In the end, flavor is what people are looking for and hoppy beers offer an immediate, diverse and intense flavor fix. Compare one IPA to another, or sit down and compare IPAs from six different breweries, and you’ll recognize that IPA flavors are all over the map.

I don’t mean to suggest that other beer styles are flavorless, but IPA’s profound hop character is like a slap in the face. There’s nothing subtle or nuanced about it.

Danelle Kosmal agrees that it’s all about the flavor and cites a Nielsen survey conducted last year that asked consumers what were the primary reasons they purchased craft beer. “Fifty percent said it was to experiment with different styles and flavors; 40 percent said because they like seasonal offerings.”

Seasonal? Did she say Seasonal?

According to Jeff Nowicki, chief strategy officer with Bump Williams Consulting (BWC), we cannot discount the role that seasonal beers play in the overall growth of craft beer. He told Beverage Industry Magazine that seasonal releases represent the second-largest style purchased, with 16.8 percent dollar share and 9.8 percent volume.

In case you’re wondering, the top five styles are IPA, seasonal, Pale Ale, variety packs and Amber Ale. Of course “variety packs” and “seasonal” don’t represent a particular style, but you get the point.

According to Nowicki, those top five “styles” represent 64 percent of all craft styles sold.

Can this Growth Continue?

Retailers are dedicating more shelf space to craft beer as the public’s interest in good beer continues to rise, which in turn is helping to drive industry growth. Demand begets availability. In the industry, they’re referring to this as the proliferation of craft SKUs. (A stock keeping unit or SKU is a distinct item for sale, such as a sixpack of Deschutes Inversion IPA.)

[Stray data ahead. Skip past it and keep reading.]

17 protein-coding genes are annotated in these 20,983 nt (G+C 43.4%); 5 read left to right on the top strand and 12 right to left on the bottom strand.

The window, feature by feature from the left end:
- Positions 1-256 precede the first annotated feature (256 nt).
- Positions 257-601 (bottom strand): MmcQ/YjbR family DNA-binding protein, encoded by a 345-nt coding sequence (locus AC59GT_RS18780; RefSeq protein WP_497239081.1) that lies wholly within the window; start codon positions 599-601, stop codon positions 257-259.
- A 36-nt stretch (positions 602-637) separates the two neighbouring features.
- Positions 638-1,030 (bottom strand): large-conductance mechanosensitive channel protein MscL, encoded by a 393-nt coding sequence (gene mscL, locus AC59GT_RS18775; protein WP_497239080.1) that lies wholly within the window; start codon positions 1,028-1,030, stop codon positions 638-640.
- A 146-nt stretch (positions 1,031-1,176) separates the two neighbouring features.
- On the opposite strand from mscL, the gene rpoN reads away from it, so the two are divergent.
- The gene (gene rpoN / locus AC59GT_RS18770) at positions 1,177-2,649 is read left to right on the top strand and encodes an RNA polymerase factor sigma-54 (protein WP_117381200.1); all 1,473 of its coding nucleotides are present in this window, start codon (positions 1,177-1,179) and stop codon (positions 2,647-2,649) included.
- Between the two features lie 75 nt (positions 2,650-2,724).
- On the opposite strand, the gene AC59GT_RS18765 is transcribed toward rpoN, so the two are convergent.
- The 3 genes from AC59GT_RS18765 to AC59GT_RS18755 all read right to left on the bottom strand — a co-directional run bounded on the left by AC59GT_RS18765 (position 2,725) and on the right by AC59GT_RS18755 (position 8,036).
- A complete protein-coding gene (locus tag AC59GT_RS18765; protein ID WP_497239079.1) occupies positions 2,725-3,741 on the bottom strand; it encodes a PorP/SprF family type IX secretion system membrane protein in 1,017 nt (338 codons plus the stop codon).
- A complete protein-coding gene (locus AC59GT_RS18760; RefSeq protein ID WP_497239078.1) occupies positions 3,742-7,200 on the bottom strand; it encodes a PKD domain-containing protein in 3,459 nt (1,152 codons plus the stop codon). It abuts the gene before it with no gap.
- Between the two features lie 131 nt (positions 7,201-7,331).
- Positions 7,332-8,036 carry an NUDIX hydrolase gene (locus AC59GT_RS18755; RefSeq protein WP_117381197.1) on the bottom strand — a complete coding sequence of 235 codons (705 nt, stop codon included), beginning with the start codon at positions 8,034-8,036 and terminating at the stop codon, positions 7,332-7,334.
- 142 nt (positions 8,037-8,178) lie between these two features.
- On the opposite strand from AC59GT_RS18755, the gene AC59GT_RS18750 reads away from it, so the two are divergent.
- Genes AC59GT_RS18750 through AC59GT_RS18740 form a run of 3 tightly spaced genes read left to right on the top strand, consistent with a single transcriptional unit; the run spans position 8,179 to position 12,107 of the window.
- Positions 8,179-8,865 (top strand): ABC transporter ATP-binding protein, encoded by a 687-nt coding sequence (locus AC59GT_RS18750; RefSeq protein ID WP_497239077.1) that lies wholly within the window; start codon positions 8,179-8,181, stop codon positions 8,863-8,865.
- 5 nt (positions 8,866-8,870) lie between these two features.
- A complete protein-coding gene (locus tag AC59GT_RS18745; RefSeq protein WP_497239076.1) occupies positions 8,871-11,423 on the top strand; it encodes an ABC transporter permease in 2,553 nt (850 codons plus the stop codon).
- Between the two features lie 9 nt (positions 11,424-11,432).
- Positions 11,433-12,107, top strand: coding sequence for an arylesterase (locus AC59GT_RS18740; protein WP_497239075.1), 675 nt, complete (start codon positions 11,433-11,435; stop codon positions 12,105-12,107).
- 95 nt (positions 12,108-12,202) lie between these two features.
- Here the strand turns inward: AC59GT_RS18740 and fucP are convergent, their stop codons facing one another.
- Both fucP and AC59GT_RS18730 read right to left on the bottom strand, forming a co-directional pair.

Craft breweries are also making it easier for retailers to stock the product. According to Danelle Kosmal, “Bottles continue to be the bulk of the category; however cans are driving far more than their fair share of growth — 8 percent share versus 28 percent of case volume growth. I think we’re going to see this trend continue, as large craft breweries expand distribution with cans to fulfill more drinking occasions. Additionally, we’re seeing a trend of small craft breweries entering the off-premise space with cans instead of bottles because of the cost benefits.”

The New Gateway

In conclusion, IPA and other hoppy styles contributed to nearly 50 percent of growth within the craft segment last year. If you ask me, that’s remarkable. In the bigger picture, flavor is driving craft beer’s growth and IPA offers a lot of diverse flavor opportunities that are both familiar and uncharted. IPA is accessible but also interesting.

In a very real way, IPA has become the new gateway beer.

I cannot believe I just said that.



For this post, I relied heavily on information garnered from a story published in Beverage Industry Magazine – a leading source for information analyzing trends, formulation, technology and products shaping the beverage industry. I encourage you to read that story here.

The Brewers Association recently released it’s annual report, which is available here.




One comment

  1. Poking the sleeping dragon, eh? Lol

    The converse could be said….that the growing craft beer industry is responsible for the staggering growth in IPAs…

    With the popularity of some IPAs, many brewers now make one. If you make it, you wanna sell it, so, hey, since you have my X on tap, how about putting my IPA on….

    I’m not an IPA hater, but I am a bit fatigued when that’s the only choice.

    It’s no surprise that IPAs count for a lot of sales when I walk into a place with 15 taps, and 10 are IPAs, and the rest are Bud Light & maybe a Mac & Jack. 70% of your taps = 50-70% of sales….

    Also, by their nature, they can be a bit self-limiting. Once you blow out your taste buds with a Diamond Knot (a great beer) or something, you really don’t have the palate left to step down much, so you sort of stick with IPAs.

    I would love to see more of other styles available locally on tap, but it probably won’t happen in today’s climate.

    Good discussion, though, Ken 😉